Friday, October 27, 2006

Sword of Truth

That was the phrase that Jonathan Aitken used when attacking the press when he was found out in a lie about his hotel bill. It is also the title of a series of Tolkienesque novels by Terry Goodkind. I confess to being an addict of the genre. The best series of this type that I have read was by Stephen Donaldson, The Chronicles of Thomas Covenant, Unbeliever. They can be read as straight adventure stories, but like science fiction stories, they often have an underlying philosphical or political theme.

Soul of Fire, the fifth book in the Terry Goodkind series, is on one level about that American ideal, Freedom, and on another about the battle between Good and Evil. So many American ideals are related to freedom and date back to the 1776 revolution. The French Revolution, which was almost contemporaneous with the American one cried "Liberté, Egalité, Fraternité!" the Americans concentrated on the first of these. Freedom from Empire, freeing the slaves in the Civil War, freeing Europe from Nazi domination in World War 2, freeing Europe from Communist domination in the Cold War, freeing Iraqis from the evil Saddam (perhaps a pseudonym for Satan?); Americans tend to see politics in terms of a war of liberation. The very federal arrangement for government in America is all about freedom from government, or at least freedom from Washington. (Of course freedom is something of a watchword for we Brits; freeing the slaves was a British idea. We tend to be a little less precipitate in our reaction to the word, though.) I am sometimes amused to hear the war cry "Freedom!" in American movies where it is clearly anachronistic.

Anyway, freedom in the story means a nation gives up its own culture and voluntarily enters into another more correct type of culture run on Utopian lines (everybody equal, the rule of law, free trade, you know the sort of thing). The leader of this Federation is an aristocrat by birth, but really one of the people because he was brought up away from the palace by a simple woodsman. The rulers of the nation have already (sort of) committed the nation into the hands of the opposing forces on promises of greater wealth for themselves (oil concessions etc, you know the sort of thing). This opposing Empire (there's that word again) is led by an Evil Emperor who has access to unnatural powers; he is not a nice chap. Why should both factions want this nation? Obviously because it is a tremendous source of agricultural produce (cynics can read 'oil' here if you like). Both sides have huge armies and are backing up their offers with threats of force.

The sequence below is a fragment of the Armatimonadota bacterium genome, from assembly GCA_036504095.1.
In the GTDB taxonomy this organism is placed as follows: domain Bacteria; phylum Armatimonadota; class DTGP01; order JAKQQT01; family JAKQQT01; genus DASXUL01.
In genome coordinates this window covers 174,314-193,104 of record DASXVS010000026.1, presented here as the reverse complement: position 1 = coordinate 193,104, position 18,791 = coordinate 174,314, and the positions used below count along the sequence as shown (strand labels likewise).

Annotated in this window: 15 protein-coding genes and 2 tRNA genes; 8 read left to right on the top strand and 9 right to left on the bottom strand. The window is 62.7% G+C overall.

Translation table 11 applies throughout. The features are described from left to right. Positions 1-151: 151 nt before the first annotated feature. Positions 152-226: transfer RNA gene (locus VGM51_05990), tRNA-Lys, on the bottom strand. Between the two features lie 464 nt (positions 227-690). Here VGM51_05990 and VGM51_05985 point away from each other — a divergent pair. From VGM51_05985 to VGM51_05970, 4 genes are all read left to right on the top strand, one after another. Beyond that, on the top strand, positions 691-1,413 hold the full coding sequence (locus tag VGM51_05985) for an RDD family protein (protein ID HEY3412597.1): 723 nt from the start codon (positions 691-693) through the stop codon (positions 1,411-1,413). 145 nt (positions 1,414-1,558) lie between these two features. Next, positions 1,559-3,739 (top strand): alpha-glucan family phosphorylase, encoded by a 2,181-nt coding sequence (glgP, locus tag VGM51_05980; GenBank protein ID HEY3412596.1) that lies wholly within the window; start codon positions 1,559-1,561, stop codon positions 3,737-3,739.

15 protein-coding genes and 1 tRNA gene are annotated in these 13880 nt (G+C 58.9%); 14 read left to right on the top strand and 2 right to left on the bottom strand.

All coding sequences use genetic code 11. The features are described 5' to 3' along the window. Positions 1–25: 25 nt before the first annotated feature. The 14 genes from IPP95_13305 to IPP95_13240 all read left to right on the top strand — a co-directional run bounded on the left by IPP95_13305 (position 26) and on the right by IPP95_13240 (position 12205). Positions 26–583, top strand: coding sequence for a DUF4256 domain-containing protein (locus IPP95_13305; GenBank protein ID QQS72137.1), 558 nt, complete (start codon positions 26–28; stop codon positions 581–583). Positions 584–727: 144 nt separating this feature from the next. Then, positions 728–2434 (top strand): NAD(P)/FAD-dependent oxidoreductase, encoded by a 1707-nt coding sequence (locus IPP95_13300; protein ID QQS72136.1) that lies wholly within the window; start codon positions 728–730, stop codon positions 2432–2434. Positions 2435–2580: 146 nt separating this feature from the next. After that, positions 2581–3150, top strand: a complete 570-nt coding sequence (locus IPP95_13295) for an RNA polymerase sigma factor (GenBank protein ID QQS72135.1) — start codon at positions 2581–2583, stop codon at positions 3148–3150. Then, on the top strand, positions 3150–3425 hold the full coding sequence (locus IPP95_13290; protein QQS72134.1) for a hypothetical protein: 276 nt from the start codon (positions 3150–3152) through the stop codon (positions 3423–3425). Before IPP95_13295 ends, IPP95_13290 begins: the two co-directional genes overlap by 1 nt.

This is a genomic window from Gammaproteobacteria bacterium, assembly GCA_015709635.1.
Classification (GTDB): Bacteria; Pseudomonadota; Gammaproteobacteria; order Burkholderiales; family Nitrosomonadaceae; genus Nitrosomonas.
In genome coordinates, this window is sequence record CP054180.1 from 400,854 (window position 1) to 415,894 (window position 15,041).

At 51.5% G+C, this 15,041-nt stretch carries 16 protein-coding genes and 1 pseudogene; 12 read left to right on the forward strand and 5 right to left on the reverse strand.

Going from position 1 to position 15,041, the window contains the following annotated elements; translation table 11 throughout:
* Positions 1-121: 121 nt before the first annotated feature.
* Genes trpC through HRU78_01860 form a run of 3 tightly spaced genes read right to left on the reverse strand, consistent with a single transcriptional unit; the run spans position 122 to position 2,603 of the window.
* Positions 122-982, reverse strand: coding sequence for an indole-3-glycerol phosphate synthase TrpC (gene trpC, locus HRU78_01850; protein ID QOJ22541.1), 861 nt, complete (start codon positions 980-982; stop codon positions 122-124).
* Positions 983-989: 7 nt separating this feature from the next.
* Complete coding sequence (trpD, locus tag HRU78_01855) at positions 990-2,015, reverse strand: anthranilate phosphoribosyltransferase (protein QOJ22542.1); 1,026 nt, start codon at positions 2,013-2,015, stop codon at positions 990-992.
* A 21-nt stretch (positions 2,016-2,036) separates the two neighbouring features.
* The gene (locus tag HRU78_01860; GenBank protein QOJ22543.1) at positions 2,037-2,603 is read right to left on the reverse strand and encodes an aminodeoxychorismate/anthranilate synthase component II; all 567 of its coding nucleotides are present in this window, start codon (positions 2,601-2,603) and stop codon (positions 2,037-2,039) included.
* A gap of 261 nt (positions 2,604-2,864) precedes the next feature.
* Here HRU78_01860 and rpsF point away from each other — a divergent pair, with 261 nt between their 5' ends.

The solution that the autocratic rulers of this agricultural nation hit upon is to have a referendum. Although originally a delaying tactic, a ruthless politician (interestingly a man of high moral standards on sexual matters, but none at all when it comes to politics, resorting to thuggery and murder to get his way) sees a way of getting the 'right' result. There are two races living alongside each other in this country, the red-haired race are downtrodden by the dark-haired race, who won't even allow them to learn to read. However, all are to be given a vote in the referendum. This politician is a brilliant spin doctor and by playing on the cultural identity of the poor he spins the election in favor of the Evil Empire.

An interesting insight into his methods sees his recruitment of young people to sit on the ground between opposing armies shouting out, "Give peace a chance."

A further twist is that the agricultural nation is defended by a super-weapon of mass destruction. So powerful and comprehensive is this that they have allowed their conventional forces to decay to a ceremonial army of no consequence.

How it all works out is that the country-boy/aristocrat being defeated by the referendum by his own ingenuity and creativity renders the WMD useless, and sets in train a way of making the crops poisonous. He then leaves the country to the 'mercies' of the evil Empire. Meantime, the internal corruption of country's rulers rebounds on itself. The ruthless politician seeing his wife seduced by the Sovereign, exercising his 'droit de seigneur', deliberately infects himself with a fatal sexually transmitted disease (AIDS reference?), infects his wife and thus the sovereign and thus all the fine ladies of the court and thus their husbands and thus the ruling elite.

Thus individual brilliance triumphs over evil government. But that's the American way, isn't it?

Book 6 awaits.

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